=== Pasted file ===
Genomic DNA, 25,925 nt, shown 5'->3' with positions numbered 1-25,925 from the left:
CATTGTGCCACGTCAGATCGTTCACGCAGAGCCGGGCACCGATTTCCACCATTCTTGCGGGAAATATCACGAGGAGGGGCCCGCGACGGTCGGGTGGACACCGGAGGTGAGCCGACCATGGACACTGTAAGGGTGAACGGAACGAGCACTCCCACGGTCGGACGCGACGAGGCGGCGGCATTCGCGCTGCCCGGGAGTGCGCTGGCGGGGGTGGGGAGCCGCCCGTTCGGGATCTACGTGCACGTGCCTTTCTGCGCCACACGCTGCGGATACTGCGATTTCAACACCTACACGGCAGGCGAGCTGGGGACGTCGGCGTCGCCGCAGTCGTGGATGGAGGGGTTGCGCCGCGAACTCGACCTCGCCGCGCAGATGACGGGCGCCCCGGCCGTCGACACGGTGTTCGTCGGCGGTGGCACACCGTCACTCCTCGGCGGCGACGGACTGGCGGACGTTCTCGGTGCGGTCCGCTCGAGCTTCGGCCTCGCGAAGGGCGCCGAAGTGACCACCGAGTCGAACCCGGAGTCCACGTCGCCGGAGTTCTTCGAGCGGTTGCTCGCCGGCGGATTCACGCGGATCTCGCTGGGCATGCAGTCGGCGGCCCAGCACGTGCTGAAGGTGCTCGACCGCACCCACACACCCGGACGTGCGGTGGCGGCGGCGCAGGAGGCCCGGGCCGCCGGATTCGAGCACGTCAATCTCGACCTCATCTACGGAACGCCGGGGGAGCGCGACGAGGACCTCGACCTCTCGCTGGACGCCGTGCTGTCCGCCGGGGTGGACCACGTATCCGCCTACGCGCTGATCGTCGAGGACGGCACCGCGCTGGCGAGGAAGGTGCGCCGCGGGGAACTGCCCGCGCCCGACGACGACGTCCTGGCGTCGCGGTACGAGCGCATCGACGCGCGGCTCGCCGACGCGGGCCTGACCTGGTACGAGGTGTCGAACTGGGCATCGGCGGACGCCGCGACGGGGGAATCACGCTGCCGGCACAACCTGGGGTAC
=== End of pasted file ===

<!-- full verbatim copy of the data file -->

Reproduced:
Genomic DNA, 25,925 nt, shown 5'->3' with positions numbered 1-25,925 from the left:
CATTGTGCCACGTCAGATCGTTCACGCAGAGCCGGGCACCGATTTCCACCATTCTTGCGGGAAATATCACGAGGAGGGGCCCGCGACGGTCGGGTGGACACCGGAGGTGAGCCGACCATGGACACTGTAAGGGTGAACGGAACGAGCACTCCCACGGTCGGACGCGACGAGGCGGCGGCATTCGCGCTGCCCGGGAGTGCGCTGGCGGGGGTGGGGAGCCGCCCGTTCGGGATCTACGTGCACGTGCCTTTCTGCGCCACACGCTGCGGATACTGCGATTTCAACACCTACACGGCAGGCGAGCTGGGGACGTCGGCGTCGCCGCAGTCGTGGATGGAGGGGTTGCGCCGCGAACTCGACCTCGCCGCGCAGATGACGGGCGCCCCGGCCGTCGACACGGTGTTCGTCGGCGGTGGCACACCGTCACTCCTCGGCGGCGACGGACTGGCGGACGTTCTCGGTGCGGTCCGCTCGAGCTTCGGCCTCGCGAAGGGCGCCGAAGTGACCACCGAGTCGAACCCGGAGTCCACGTCGCCGGAGTTCTTCGAGCGGTTGCTCGCCGGCGGATTCACGCGGATCTCGCTGGGCATGCAGTCGGCGGCCCAGCACGTGCTGAAGGTGCTCGACCGCACCCACACACCCGGACGTGCGGTGGCGGCGGCGCAGGAGGCCCGGGCCGCCGGATTCGAGCACGTCAATCTCGACCTCATCTACGGAACGCCGGGGGAGCGCGACGAGGACCTCGACCTCTCGCTGGACGCCGTGCTGTCCGCCGGGGTGGACCACGTATCCGCCTACGCGCTGATCGTCGAGGACGGCACCGCGCTGGCGAGGAAGGTGCGCCGCGGGGAACTGCCCGCGCCCGACGACGACGTCCTGGCGTCGCGGTACGAGCGCATCGACGCGCGGCTCGCCGACGCGGGCCTGACCTGGTACGAGGTGTCGAACTGGGCATCGGCGGACGCCGCGACGGGGGAATCACGCTGCCGGCACAACCTGGGGTAC